16. 16. Resource (WHICH) – Examples • Which objects are impacted by the permission • Statements must include either a Resource or a NotResource element arn:aws:service:region:account-id:resource arn:aws:service:region:account-id:resourcetype/resource arn:aws:service:region:account-id:resourcetype:resource <-- S3 bucket --> "Resource":"arn:aws:s3:::my_corporate_bucket" <-- All S3 buckets, except this one --> "NotResource":"arn:aws:s3:::security_logging_bucket" <-- Amazon SQS queue--> "Resource":"arn:aws:sqs:us-west-2:123456789012:queue1" <-- Multiple Amazon DynamoDB tables --> "Resource":["arn:aws:dynamodb:us-west-2:123456789012:table/books_table", "arn:aws:dynamodb:us-west-2:123456789012:table/magazines_table"] <-- All EC2 instances for an account in a region --> "Resource": "arn:aws:ec2:us-east-1:123456789012:instance/*" Principal Action Resource Condition Replace with your account number
  17. 17. Condition (WHEN) example “Condition” : { "DateGreaterThan" : {"aws:CurrentTime" : "2017-01-01T11:00:00Z"}, "DateLessThan": {"aws:CurrentTime" : "2017-12-31T15:00:00Z"}, "IpAddress" : {"aws:SourceIp" : ["192.0.2.0/24", "203.0.113.0/24"]} } • Allows a user to access a resource under the following conditions: • The time is after 11:00 A.M. on 01/01/2017 AND • The time is before 3:00 P.M. on 12/31/2017 AND • The request comes from an IP address in the 192.0.2.0 /24 OR 203.0.113.0 /24 range • All of these conditions must be met in order for the statement to evaluate to TRUE. AND OR What if you wanted to restrict access to a time frame and IP address range? Principal Action Resource Condition• When does the permission get applied
  18. 18. Take advantage of IfExists conditional operator • Many condition keys only exist for certain resource types. • If you test for a nonexistent key, your policy will fail to evaluate (in other words, access denied). • You can add IfExists at the end of any condition operator except the Null condition (for example, StringLikeIfExists). • Allows you to create policies that “don’t care” if the key is not present.
  19. 19. Principal (WHO) – Examples • • An entity that is allowed or denied access to a resource • Indicated by an Amazon Resource Name (ARN) • With IAM policies, the principal element is implicit (i.e., the user, group, or role attached) <!-- Everyone (anonymous users) --> "Principal":"AWS":"*.*" <!-- Specific account or accounts --> "Principal":{"AWS":"arn:aws:iam::123456789012:root" } "Principal":{"AWS":"123456789012"} <!-- Individual IAM user --> "Principal":"AWS":"arn:aws:iam::123456789012:user/username" <!-- Federated user (using web identity federation) --> "Principal":{"Federated":"accounts.google.com"} <!-- Specific role --> "Principal":{"AWS":"arn:aws:iam::123456789012:role/rolename"} <!-- Specific service --> "Principal":{"Service":"ec2.amazonaws.com"} Principal Action Resource Condition
  20. 20. Principal (WHO) – Examples • • An entity that is allowed or denied access to a resource • Indicated by an Amazon Resource Name (ARN) • With IAM policies, the principal element is implicit (i.e., the user, group, or role attached) <!-- Everyone (anonymous users) --> "Principal":"AWS":"*.*" <!-- Specific account or accounts --> "Principal":{"AWS":"arn:aws:iam::123456789012:root" } "Principal":{"AWS":"123456789012"} <!-- Individual IAM user --> "Principal":"AWS":"arn:aws:iam::123456789012:user/username" <!-- Federated user (using web identity federation) --> "Principal":{"Federated":"accounts.google.com"} <!-- Specific role --> "Principal":{"AWS":"arn:aws:iam::123456789012:role/rolename"} <!-- Specific service --> "Principal":{"Service":"ec2.amazonaws.com"} Replace with your account number Principal Action Resource Condition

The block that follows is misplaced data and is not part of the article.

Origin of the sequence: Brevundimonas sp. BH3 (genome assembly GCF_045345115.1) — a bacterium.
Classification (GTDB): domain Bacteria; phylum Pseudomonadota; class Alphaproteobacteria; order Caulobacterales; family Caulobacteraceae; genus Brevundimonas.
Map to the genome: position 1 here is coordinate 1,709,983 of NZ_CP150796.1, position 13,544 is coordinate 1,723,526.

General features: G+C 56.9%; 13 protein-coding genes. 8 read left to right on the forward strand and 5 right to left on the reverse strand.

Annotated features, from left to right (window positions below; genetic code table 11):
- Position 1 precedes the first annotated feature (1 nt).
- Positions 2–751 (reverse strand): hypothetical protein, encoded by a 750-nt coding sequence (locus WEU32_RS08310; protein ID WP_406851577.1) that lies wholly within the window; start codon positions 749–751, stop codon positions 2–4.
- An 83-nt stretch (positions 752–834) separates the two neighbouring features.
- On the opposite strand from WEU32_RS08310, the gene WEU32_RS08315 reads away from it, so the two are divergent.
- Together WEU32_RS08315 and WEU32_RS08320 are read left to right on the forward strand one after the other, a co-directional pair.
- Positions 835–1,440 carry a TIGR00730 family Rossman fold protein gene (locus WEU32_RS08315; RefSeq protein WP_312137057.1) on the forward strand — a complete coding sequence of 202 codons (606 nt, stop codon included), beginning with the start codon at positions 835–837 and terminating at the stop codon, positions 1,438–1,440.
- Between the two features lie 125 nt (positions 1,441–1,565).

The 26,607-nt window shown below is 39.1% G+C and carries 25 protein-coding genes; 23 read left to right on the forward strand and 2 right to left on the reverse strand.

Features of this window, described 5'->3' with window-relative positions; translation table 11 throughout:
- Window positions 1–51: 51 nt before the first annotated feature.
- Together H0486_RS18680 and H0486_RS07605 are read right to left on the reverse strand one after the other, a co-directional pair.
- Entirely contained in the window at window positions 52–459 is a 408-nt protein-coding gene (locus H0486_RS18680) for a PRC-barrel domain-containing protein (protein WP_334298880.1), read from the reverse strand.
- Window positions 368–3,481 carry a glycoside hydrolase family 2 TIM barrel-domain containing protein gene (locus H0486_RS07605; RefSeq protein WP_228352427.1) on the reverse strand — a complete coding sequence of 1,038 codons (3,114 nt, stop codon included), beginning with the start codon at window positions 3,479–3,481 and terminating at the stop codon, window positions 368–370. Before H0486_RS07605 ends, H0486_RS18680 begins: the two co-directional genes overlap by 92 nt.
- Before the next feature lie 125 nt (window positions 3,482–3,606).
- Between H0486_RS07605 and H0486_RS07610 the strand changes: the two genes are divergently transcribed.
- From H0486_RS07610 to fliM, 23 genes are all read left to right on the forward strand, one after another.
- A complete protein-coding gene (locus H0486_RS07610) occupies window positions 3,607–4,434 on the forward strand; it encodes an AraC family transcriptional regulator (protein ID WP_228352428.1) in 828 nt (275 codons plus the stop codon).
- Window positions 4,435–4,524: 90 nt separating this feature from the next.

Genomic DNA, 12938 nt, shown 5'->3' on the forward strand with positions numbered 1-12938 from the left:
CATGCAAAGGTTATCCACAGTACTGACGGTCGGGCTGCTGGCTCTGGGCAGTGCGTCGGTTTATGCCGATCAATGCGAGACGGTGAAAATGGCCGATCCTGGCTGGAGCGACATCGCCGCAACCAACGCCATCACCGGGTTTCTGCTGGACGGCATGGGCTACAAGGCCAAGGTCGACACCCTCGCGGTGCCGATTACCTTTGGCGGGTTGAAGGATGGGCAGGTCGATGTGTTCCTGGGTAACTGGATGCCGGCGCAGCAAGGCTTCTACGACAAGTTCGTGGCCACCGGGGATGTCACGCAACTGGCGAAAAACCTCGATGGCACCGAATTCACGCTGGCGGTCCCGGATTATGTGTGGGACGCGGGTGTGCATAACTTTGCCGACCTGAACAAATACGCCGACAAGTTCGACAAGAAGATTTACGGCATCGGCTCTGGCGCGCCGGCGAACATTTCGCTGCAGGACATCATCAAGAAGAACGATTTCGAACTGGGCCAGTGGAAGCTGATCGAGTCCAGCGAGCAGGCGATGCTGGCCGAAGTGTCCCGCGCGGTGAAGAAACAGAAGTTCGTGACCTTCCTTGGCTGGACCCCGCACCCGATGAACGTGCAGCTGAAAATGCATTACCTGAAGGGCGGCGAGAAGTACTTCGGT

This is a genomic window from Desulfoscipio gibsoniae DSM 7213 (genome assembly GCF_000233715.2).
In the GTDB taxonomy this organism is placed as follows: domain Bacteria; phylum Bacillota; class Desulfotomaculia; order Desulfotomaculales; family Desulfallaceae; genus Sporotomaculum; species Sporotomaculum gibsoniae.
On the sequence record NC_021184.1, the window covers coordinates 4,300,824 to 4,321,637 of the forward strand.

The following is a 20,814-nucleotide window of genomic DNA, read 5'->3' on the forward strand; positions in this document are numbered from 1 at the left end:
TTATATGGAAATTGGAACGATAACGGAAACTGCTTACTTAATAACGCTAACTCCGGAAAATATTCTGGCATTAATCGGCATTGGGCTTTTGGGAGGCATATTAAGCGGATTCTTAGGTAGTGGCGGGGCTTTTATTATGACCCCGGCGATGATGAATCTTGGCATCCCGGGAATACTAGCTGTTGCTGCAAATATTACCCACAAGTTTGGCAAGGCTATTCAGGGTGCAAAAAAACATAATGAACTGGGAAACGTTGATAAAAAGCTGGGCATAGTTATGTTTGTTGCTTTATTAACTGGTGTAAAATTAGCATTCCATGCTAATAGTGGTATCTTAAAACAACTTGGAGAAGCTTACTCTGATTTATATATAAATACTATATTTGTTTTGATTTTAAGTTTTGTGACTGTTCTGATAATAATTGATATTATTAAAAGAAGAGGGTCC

21. 21. Mixing things up • Role: No permissions (also it is very insecure and is just for demo purposes – don’t try this at home!) • Assume role, then read out the phrase in the file “readme” in bucket nyloftdemo • Account ID: 536768756927 • Role Name: nyloftdemo • Bucket Name: nyloftdemo • File: readme Group Demo @2016, Amazon Web Services, Inc. or its Affiliates. All rights reserved
  22. 22. Policy Variables
  23. 23. { "Version": "2012-10-17", "Statement": [{ "Effect": "Allow", "Action": ["s3:ListBucket"], "Resource": ["arn:aws:s3:::myBucket"], "Condition": {"StringLike": {"s3:prefix":["home/${aws:username}/*"]} } }, { "Effect":"Allow", "Action":["s3:*"], "Resource": ["arn:aws:s3:::myBucket/home/${aws:username}", "arn:aws:s3:::myBucket/home/${aws:username}/*"] } ] } The anatomy of a policy with variables Grants a user access to a home directory in S3 that can be accessed programmatically
  24. 24. { "Version": "2012-10-17", "Statement": [{ "Effect": "Allow", "Action": ["s3:ListBucket"], "Resource": ["arn:aws:s3:::myBucket"], "Condition": {"StringLike": {"s3:prefix":["home/${aws:username}/*"]} } }, { "Effect":"Allow", "Action":["s3:*"], "Resource": ["arn:aws:s3:::myBucket/home/${aws:username}", "arn:aws:s3:::myBucket/home/${aws:username}/*"] } ] } The anatomy of a policy with variables Grants a user access to a home directory in S3 that can be accessed programmatically Version is required Variable in conditions Variable in resource ARNs
  25. 25. Mixing things up • What is the Phrase? • Questions • Where is the permission to view the bucket and open the file come from? Group Demo @2016, Amazon Web Services, Inc. or its Affiliates. All rights reserved
  26. 26. Policy enforcement
  27. 27. Policy enforcement • Remember policies can come from multiple places • IAM users, roles and groups • AWS resources (Amazon S3, Amazon SQS, Amazon SNS and Amazon Glacier) • Passed through federated user calls • Well defined evaluation logic • All requests denied by default • Explicit Deny trump Allow • Permissions are the union of all policies